Napoleon’s last military victory came when he overcame Blücher’s Prussian army in and around Ligny, en route to his final defeat at Waterloo. The Prussian force was weakened by heavy loss of life and a large number of desertions, but the 72-year-old Blücher, who was injured in the battle and had to be carried from the field, managed to supervise an orderly retreat and regrouped his force to fight another day. This was fierce fighting indeed: both sides suffered around 12,000 casualties, with the Prussians losing a further 8,000 men in desertions.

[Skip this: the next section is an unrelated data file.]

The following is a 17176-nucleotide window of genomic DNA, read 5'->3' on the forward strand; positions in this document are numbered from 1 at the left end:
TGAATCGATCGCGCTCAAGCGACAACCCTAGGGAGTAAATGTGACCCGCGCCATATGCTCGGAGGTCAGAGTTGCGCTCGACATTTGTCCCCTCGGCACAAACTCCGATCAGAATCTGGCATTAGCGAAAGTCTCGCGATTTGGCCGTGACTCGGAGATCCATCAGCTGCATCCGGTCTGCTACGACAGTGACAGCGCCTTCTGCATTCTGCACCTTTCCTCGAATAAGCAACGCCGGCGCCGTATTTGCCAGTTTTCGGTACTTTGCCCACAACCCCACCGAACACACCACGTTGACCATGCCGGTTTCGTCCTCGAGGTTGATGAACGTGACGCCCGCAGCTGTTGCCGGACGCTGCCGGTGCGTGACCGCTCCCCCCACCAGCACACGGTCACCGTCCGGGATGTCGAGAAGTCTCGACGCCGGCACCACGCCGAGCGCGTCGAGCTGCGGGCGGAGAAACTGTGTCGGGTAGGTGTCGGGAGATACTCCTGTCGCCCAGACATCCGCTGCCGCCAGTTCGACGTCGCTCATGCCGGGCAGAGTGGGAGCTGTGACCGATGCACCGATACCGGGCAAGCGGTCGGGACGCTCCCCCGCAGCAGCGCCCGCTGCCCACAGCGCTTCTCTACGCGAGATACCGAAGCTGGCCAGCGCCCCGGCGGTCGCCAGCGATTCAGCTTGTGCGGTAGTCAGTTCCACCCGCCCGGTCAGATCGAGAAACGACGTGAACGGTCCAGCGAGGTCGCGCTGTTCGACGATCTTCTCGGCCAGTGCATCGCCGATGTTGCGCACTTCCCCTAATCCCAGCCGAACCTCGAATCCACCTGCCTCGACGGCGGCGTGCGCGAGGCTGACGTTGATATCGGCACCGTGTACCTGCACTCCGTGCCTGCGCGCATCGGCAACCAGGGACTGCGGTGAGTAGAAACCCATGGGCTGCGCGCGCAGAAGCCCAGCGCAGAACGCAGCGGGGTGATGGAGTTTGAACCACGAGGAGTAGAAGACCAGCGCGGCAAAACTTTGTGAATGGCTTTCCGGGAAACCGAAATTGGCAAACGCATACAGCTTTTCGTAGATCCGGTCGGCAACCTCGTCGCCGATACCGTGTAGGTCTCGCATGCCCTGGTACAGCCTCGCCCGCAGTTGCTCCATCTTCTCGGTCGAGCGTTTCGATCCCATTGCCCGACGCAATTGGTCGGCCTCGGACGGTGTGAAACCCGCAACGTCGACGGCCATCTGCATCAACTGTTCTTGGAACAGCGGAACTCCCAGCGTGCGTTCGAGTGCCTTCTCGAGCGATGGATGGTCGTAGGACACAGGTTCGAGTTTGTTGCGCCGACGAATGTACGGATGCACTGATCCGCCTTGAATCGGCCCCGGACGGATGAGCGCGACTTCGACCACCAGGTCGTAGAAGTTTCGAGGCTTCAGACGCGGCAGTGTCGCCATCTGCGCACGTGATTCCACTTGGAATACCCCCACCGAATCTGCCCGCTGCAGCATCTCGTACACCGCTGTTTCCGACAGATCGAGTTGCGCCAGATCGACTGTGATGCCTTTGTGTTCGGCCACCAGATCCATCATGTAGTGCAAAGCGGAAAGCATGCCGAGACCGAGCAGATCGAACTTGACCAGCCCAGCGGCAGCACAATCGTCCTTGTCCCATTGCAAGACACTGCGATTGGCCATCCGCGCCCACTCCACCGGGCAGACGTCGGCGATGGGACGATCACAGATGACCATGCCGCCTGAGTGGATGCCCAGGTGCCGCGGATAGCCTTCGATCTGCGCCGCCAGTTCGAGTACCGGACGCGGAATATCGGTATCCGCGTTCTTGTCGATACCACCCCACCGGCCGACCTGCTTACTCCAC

Today, the museum in Ligny commemorates the battle in a restored 18th century farmhouse, which served as a field hospital after the fighting. The museum brings to life the village as it would have looked 200 years ago, and displays realistic models of uniformed troops from the competing armies. There is also an unrivalled collection of photographs, maps, diagrams and weapons explaining how Napoleon’s last victory was accomplished. Out in the open air there are well-signed walks through the actual battlefield.